Another problem is that the signal requirements change all the time; these changes being at least partially dependent on which part of the world the vehicle is being used and on the needs of the individual driver/passenger. With known techniques, it is relatively complicated to install an extra antenna, for example, for utilization with GPS navigation in an existing vehicle. Among others, complicating reasons include required modifications to mount the antenna, as well as connect the antenna by means of a cable to the tuner which may be arranged at the other end of the vehicle.
For antennae that are mounted in the windowpanes of the vehicle, the need for an additional antenna may cause a change of windowpane.
In view of the above described deficiencies associated with the implementation and use of known antennae designs, the present invention has been developed to alleviate these drawbacks and provide further benefits to the user. These enhancements and benefits are described in greater detail hereinbelow with respect to several alternative embodiments of the present invention.
The present invention in its several disclosed embodiments alleviates the drawbacks described above with respect to conventionally designed antenna units and incorporates several additional beneficial features.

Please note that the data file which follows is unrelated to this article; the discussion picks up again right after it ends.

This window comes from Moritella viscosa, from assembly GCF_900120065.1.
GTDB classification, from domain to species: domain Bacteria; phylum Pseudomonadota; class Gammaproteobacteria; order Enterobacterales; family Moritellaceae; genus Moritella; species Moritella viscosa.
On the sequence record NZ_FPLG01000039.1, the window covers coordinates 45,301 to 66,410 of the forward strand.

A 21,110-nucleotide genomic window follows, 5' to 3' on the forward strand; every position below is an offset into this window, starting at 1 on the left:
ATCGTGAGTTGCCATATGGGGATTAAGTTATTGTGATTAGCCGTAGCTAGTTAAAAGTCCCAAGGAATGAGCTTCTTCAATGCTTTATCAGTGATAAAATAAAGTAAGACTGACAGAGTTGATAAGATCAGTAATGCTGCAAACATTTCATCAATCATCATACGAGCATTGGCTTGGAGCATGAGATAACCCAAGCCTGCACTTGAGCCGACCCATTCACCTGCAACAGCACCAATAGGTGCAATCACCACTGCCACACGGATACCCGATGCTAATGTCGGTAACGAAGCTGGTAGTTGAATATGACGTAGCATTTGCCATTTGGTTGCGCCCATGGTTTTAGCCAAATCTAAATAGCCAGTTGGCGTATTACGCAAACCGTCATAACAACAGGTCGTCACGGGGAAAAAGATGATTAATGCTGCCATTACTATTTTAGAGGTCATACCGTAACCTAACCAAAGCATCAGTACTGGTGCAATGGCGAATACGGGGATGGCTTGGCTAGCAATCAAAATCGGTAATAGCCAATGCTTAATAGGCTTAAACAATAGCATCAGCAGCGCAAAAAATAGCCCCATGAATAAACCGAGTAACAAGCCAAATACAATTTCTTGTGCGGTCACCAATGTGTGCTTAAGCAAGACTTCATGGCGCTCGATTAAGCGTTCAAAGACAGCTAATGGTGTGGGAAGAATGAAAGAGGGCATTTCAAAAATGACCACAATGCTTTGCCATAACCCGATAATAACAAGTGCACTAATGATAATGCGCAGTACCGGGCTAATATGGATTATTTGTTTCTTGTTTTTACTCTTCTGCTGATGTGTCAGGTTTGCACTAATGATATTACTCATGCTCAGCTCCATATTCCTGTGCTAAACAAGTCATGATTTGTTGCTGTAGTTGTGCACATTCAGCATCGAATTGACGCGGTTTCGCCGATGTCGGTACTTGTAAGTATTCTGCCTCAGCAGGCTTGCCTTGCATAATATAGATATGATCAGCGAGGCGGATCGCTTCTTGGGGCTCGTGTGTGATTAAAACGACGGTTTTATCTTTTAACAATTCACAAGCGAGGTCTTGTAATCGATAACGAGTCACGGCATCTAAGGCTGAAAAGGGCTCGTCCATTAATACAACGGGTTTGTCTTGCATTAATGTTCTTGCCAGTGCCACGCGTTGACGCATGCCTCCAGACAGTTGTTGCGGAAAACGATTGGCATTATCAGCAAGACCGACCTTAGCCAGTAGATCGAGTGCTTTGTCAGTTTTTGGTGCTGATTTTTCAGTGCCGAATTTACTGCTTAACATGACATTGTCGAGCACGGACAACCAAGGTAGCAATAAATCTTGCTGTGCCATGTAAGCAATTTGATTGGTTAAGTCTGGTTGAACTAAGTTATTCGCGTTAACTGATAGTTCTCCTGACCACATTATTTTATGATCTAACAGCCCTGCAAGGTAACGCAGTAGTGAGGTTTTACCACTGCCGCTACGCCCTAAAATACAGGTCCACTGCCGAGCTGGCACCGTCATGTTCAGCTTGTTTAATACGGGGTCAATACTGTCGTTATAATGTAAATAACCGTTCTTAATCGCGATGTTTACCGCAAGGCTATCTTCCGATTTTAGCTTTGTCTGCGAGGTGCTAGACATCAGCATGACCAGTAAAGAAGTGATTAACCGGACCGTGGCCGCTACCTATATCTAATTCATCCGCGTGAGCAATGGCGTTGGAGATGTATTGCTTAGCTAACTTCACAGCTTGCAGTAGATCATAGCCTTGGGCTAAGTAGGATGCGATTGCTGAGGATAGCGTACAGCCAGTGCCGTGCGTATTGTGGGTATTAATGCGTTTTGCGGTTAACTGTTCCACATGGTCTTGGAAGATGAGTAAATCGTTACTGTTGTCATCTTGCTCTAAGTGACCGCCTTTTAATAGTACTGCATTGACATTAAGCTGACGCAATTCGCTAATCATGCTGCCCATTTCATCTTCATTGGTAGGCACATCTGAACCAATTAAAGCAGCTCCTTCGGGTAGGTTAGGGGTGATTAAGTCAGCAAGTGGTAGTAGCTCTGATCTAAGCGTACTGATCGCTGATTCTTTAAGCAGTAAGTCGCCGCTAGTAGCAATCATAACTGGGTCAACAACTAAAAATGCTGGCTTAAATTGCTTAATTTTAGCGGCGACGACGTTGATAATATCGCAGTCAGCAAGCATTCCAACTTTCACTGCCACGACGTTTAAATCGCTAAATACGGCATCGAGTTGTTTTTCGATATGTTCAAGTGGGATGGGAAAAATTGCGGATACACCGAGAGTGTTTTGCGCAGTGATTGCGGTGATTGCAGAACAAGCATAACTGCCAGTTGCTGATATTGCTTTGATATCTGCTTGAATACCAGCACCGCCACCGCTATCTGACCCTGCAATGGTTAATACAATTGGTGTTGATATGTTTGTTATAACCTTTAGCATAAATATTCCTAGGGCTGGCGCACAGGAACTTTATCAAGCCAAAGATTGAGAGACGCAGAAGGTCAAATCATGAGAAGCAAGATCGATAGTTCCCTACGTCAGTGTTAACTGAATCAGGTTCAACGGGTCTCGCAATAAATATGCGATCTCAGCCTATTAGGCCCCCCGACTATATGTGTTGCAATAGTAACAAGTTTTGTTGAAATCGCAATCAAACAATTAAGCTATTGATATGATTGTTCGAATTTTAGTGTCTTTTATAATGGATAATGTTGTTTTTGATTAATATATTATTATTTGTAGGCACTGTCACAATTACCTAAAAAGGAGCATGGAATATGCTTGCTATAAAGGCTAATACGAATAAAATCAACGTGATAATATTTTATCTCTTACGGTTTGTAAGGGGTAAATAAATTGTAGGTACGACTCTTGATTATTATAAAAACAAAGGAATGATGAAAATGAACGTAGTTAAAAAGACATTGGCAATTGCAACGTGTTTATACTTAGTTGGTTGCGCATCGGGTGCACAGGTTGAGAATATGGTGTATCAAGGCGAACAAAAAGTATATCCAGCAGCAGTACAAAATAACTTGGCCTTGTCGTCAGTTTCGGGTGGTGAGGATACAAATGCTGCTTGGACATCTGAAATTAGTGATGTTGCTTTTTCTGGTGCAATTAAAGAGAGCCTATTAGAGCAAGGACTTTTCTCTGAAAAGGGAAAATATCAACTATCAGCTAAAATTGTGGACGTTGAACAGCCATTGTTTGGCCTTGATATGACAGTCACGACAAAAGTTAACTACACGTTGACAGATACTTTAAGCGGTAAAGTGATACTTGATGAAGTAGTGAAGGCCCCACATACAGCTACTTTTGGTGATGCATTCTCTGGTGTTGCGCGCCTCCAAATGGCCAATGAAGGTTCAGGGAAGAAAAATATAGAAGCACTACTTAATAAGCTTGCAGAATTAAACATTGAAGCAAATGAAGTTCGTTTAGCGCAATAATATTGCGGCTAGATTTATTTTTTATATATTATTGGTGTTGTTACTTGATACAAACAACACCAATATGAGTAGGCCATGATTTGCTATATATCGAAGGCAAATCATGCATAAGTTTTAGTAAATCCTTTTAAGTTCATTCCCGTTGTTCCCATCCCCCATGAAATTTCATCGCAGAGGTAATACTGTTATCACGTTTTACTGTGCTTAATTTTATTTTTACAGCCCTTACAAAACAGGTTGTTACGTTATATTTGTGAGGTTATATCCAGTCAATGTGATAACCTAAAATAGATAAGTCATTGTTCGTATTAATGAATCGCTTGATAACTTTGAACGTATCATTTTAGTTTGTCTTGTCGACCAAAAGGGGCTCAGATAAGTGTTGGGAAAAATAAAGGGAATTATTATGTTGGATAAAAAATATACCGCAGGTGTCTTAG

Among the several objects of the present invention, one is to enable a joint assembly of several antennae and tuners. Another is to eliminate the need for long coaxial cables that connect the antennae and tuners, and thus eliminate the need for antenna boosters. Yet another is to provide a cost-efficient mounting of antennae when a large number of antennae is required.
According to the present invention, these objects are achieved by an antenna unit of a type, stated by way of introduction, which is characterized in that the output signals from the tuner units are connected to a common coordinating means, arrangement or unit. The antennae, tuner units and coordinating means are arranged on a common supporting element to form an integrated unit. An output signal from the coordinating means, via a communication interface, is connectable to a vehicle-internal communication path.
Several antennae can thus be arranged on a common supporting element which is then mounted in the vehicle. By arranging the receivers (tuners) in connection with the antennae on the same supporting element, the need for long lines between antenna and tuner is eliminated. At the same time, the mounting of antennae and tuners is further simplified. By the output signals from several tuners being multiplexed by the coordinating means, a multiplexed signal can be made available on an internal communication path of the vehicle. When the antenna unit has been mounted in the vehicle, only a connection to the communication path is thus required for a plurality of received signals to be available all over the vehicle.
The communication path is suitably a databus of known design, which may comprise, for example, an optical cable.